How to put your health in your own hands while #CanadaWAITS

Health care is a system of complex interactions. When you add in limited resources, delays in wait times to see specialists, for elective surgeries or at the emergency department become longer than average. This is a challenge for both patients, doctors and specialists. Recently, the discussion of long wait times to see specialists in Canada was re-ignited after a tweet by Dr. Joy Hataley of a 4.5-year wait for a neurology appointment. Globe and Mail health columnist Andre Picard requested that people post their stories of long wait times on Twitter with #CanadaWAITS.

The stories of wait times started and kept on coming, including mine. 2.5 years for a neurology appointment at a headache clinic in Vancouver, BC. My history: previous non-malignant brain tumor, brain surgery and vestibular migraines.

#canadawaitsAs a patient, I have three emotions about this situation. Immense frustration for the delay in getting access to the care and specialist advice needed, compassion for my GP (and other doctors, specialists) who wants additional care for me and powerlessness at a systemic failure that I cannot seem to have an impact on (yet).

So, what to do while I wait in the wings for the next 2.5 years?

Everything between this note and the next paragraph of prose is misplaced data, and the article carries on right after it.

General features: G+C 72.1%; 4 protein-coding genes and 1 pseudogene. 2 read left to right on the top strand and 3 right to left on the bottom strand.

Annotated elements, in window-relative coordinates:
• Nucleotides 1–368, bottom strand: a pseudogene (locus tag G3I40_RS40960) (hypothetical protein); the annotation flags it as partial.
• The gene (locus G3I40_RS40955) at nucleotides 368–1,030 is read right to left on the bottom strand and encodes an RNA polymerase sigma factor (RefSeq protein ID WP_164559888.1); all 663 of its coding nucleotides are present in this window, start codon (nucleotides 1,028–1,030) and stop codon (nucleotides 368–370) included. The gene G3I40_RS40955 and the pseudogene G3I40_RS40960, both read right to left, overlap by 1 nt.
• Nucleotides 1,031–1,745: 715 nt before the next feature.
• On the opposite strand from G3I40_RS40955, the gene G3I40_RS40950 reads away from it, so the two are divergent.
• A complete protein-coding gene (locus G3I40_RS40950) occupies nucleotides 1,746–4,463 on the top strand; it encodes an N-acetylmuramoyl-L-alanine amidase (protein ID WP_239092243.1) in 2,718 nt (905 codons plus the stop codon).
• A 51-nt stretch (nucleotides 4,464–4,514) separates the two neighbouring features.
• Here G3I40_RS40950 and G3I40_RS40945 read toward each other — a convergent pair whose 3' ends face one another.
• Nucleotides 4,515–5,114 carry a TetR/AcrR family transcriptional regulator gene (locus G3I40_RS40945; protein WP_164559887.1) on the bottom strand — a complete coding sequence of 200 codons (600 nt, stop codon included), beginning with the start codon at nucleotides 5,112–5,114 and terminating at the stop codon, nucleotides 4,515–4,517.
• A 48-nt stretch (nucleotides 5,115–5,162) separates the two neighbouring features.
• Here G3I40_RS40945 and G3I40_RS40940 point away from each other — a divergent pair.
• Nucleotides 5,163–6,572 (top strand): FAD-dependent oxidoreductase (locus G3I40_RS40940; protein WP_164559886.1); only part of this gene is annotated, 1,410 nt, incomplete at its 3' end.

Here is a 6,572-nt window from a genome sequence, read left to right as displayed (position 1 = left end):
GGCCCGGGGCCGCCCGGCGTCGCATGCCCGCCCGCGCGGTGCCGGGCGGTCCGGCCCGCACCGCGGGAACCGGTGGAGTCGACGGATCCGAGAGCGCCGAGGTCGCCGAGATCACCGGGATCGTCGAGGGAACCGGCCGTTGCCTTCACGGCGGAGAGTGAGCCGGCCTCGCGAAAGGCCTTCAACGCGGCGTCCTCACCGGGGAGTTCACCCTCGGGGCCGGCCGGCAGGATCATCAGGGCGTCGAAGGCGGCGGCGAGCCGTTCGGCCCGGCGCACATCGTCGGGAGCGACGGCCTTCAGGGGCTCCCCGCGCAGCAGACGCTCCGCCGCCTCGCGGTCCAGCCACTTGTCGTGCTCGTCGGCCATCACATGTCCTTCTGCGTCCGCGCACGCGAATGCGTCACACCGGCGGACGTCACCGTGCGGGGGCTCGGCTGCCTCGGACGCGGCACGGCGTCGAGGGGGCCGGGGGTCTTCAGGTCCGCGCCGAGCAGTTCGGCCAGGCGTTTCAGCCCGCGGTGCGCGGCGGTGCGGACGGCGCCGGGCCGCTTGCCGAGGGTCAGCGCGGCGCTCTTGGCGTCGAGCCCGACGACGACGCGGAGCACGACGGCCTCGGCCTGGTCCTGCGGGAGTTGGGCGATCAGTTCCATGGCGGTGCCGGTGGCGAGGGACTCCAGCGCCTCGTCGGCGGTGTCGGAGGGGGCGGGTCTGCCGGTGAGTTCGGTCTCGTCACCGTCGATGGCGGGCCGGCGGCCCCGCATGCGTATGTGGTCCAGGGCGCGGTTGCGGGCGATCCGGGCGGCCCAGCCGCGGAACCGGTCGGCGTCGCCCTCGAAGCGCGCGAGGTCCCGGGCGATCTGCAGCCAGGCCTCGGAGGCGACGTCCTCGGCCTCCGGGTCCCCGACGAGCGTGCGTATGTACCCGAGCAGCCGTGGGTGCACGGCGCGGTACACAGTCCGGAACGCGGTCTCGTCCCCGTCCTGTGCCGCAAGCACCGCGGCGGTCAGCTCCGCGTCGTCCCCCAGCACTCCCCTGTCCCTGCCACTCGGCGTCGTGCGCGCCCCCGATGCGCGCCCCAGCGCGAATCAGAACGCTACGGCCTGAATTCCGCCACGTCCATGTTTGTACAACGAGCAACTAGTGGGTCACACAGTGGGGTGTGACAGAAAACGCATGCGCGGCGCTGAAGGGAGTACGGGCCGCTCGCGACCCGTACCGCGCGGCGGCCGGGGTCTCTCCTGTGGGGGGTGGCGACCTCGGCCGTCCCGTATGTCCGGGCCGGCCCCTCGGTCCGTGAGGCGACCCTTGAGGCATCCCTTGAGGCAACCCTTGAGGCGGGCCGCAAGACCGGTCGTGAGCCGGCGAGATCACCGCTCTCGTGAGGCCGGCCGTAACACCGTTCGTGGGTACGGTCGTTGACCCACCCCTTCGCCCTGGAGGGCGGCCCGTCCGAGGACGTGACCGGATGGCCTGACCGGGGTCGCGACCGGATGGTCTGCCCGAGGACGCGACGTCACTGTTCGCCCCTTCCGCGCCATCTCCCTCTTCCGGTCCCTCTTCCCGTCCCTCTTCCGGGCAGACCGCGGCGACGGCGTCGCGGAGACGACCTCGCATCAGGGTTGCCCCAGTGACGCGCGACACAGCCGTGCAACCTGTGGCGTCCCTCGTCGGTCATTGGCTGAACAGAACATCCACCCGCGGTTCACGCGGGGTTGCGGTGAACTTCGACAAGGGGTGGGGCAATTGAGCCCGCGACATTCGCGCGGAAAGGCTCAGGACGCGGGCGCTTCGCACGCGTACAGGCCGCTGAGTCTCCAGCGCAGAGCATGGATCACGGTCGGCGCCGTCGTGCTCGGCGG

To be honest – this is not my first intro to waiting in the wings for my healthcare. 18 months for an MRI, 12 months for an otolaryngologist appointment and over 6 months for balance testing have become my norm.

I have realized that while the issue at hand is bigger than me, a systemic issue, there are certain things I can take charge of – that make me feel less powerless. This is what I have done.

-I track how I feel, what my doctors say, and keep copies of all my medical reports. I am the holder of all information about my health. I am a Tracker.

-I educate myself about my condition so I can have informed discussions with my health care team. I have become an Educator.

– I am curious and ask questions like “Why?” “What if?” and “How can we do this together?” This can be challenging — learning to find the courage to ask questions. But it has also opened up a new channel of communication with my doctor. I am an Asker.

– I know that teams can become effective with good management and maybe the same could be true for my health care. I have set objectives such as: What do I want for my health care, from my medical team, and from the doctor’s appointment I am about to attend? This helps remove some of the emotion and helps me regain control of uncertain situations. I have become the Manager of my healthcare. I am also searching for other ways to expedite my referral.

I have created my own TEAM to help me put my health in my own hands. Being a tracker, educator, asker and manager (a.k.a TEAM), helps me collaborate with my healthcare team, in whatever capacity they exist. Even while I wait for my appointments.


This does not take away the tragedy of the wait times we are experiencing across Canada, but it helps me feel more proactive, engaged and less frustrated as a non-routine patient.

While both patients and health care professionals in Canada can hope for a more robust and efficient answer to this waiting game, I will continue using my TEAM Approach and collaborating with my GP to put my health in my own hands while #CanadaWAITS.


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#CanadaWAITS ‎